Post subject: Re: 1950-2050: The Golden Age?  |  Posted: Fri Nov 07, 2014 11:02 pm

Joined: Thu Oct 02, 2014 5:23 pm
Posts: 86

 iNow wrote:billvon wrote:That graph is an excellent portrayal of how you can use clever math to distort the facts.You're not joking, correct? My irony meter just exploded, especially since you continue to use 1950 as a starting point in your claims so you can anchor your comments in the enormous growth that we saw for 3 decades until the late 1970s.On top of that, you've just dismissed a rather clear and extremely well supported data point, one consistent with all other data we've been seeing on this issue for decades, and one that was presented by The Economist, one of the most unbiased sources of financial information available in the world, as "using clever math to distort the facts."That graph depicts data pertaining to wealth held by households - by the bottom 90% and the top .1%. If the actual wealth held by both were presented on a graph it would not accomplish the objective of the article, which was to show what they perceive as a problem in income inequality - since it would show both climbing. So instead they presented it as a ratio, which accomplishes their goal of making it seem like 90% of households are losing wealth.I like the Economist as well; it's one of the few periodicals I receive. But they, like all popular journals, generate graphics that support the theme of their articles.Quote:You continue to suggest that as long as incomes are growing at all, then nothing is wrong and there is no need to seek improvements. "Move along folks, nothing to see here. It's all sunshine and lollipops and motherhood and apple pie!"No, that is a strawman argument. I have never stated we should not seek improvements; indeed, I have stated we have work to do several times.Quote:Frankly, it's not worth my time to continue if you're not even willing to approach the discussion in good faith and acknowledge these fundamentals of the situation under discussion.I disagree with your assertion that income inequality is, BY ITSELF, a problem. If my disagreement with you makes you angry or frustrated, then I agree, you should not continue with the discussion.
iNow
 Post subject: Re: 1950-2050: The Golden Age?  |  Posted: Sat Nov 08, 2014 1:04 am

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Posts: 5728
Location: Iowa

Rory
 Post subject: Re: 1950-2050: The Golden Age?  |  Posted: Sat Nov 08, 2014 4:15 pm

Joined: Wed May 07, 2014 6:02 am
Posts: 1921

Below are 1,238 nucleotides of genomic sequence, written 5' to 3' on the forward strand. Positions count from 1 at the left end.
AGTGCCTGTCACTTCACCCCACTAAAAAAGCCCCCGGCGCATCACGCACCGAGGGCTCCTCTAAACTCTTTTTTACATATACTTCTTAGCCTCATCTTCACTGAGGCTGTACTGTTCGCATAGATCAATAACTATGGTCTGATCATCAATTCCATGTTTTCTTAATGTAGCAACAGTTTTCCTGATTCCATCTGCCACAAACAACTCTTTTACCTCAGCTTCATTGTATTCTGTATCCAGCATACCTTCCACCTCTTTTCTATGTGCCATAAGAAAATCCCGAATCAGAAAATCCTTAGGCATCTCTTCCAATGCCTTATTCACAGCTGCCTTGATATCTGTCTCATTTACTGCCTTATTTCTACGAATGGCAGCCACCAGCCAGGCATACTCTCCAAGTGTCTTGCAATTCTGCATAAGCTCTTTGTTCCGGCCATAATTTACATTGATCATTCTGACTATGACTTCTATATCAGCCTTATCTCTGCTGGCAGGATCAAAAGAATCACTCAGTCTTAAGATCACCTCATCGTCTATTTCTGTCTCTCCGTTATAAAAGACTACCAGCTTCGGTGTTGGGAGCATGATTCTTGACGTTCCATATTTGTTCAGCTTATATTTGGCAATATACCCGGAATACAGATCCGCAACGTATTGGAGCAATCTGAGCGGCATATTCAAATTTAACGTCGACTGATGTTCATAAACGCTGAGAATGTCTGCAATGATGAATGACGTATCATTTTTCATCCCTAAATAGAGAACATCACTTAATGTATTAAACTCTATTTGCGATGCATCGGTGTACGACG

Quote:billvon wrote:Agreed. But again, I don't know of any talented, highly educated and risk-accepting people who would be willing to remain a cashier until they were replaced by a POS system. There are definitely people out there (lacking one or more of those attributes) who will be replaced by automation, and that's an issue we have to deal with.The chances are that if you work as a cashier you are not going to have access to the kind of venture capital required in order to take risk in any meaningful way. Talent and educational ability and a willingness to take risks are not going to produce anything valuable without investment.Quote:billvon wrote:What is "the bar?" Do you mean the "American Dream" of owning a home? In that case, we're doing well - home ownership has increased from 62% (1960) to 67% (today.) There was a dropoff due to the real estate bubble after the 2008 recession, but even taking that into account, over the last 50 years the bar for that particular goal has gotten lower, not higher.Or did you mean a different bar?Home ownership is a ‘dream’ for some but I was referring in the broader sense to ‘the dream’ as consisting of the capacity for citizens to be able to define and realise their own fate.Quote:billvon wrote:I completely disagree. No one has a right to a safe, well paid, meaningful job where they are respected and comfortable. (Just as no one has a right to a safe, comfortable, fuel efficient car that they are proud to drive, or a right to a reasonably sized flat screen TV that makes them feel good about themselves.) All they have in the US is the right to work towards that job, or that car, or that TV.If all you ever do is push a mop as a janitor, you will never get a job with meaning or be well paid. To go beyond that you need education (a commitment of time and money) drive (the ability to get that education) and talent (the ability to do something other than push a mop.) Not everyone has those things. For people who lack them, they can survive by pushing a mop. And I think that's great - that our society has such jobs to keep people employed and productive even when they lack the drive or the talent to do more. It is far, far better than putting them on welfare (although sometimes that's needed as well.)If you don’t think that people have a fundamental right to respect, life meaning, safety, comfort and financial provisions then I see no point in continuing this discussion with you because our differences of opinion are too great to be bridged.Quote:billvon wrote:Fortunately everyone has not gotten dropped in the creek.The banks here in the UK screwed up to the tune of £500 billion and had to be bailed out by the taxpayer. Most of the UK populace is still feeling the effects of these actions almost 7 years down the line and it looks set to continue on a downward trend. We have superficial improvement built on the back of what will probably turn out to have been a further property market bubble created by the government’s ‘help to buy’ scheme. The banks have not changed their operational policy much and the poorest continue to pay for the reckless mistakes of overpaid city bankers.Play with the semantics if you like but that is the undeniable reality.Quote:billvon wrote:That's what we have now, without the unreigned capitalist system. (It's quite reigned in, with worker safety laws, minimum wage requirements, unions, whistleblower protection laws etc.) We also have a welfare state that will support people when they lose their job, and will support them for years while they look for another one. We also have programs like WIC, Medicare and Medicaid, Social Security and TANF that provides welfare for those who need it most.The system I suggested is vastly different to the one we have now. What I am suggesting, is that those who do not wish to pay tax, would not have to – among other things.Quote:billvon wrote:People aren't starving. The #1 health problem of America's poor is obesity. Indeed, we have done so well that we have changed the name of the problem to "food insecurity" and we lead the world in overall food security.Food poverty is a reality in the UK and has only gotten worse since 2008.Quote:billvon wrote:Personally, a good friend of mine is president of a local food bank, and has recently taken the counterintutivie step of rejecting some kinds of food, like Yoplait, because they contain so much sugar. That is a step supported by the science, since high-sugar foods are causing obesity and diabetes in the poor population here, and the risk of getting too much sugar is far greater than the risk of not getting enough food in the US.I am aware of the problem of increasing prevalence of type II diabetes and obesity in the West but these may be regarded as malnutrition issues and they have no bearing on the issue of food poverty. Quote:billvon wrote:That's not to say that no one goes hungry, of course, and that's a problem we should continue to work on. But again, it is getting steadily better, not worse - so the solution should be "continue to improve it" not "change society."Does that look like the problem is ‘getting better’ to you? _________________If you are doomed to be boring - make it short. Andre Geim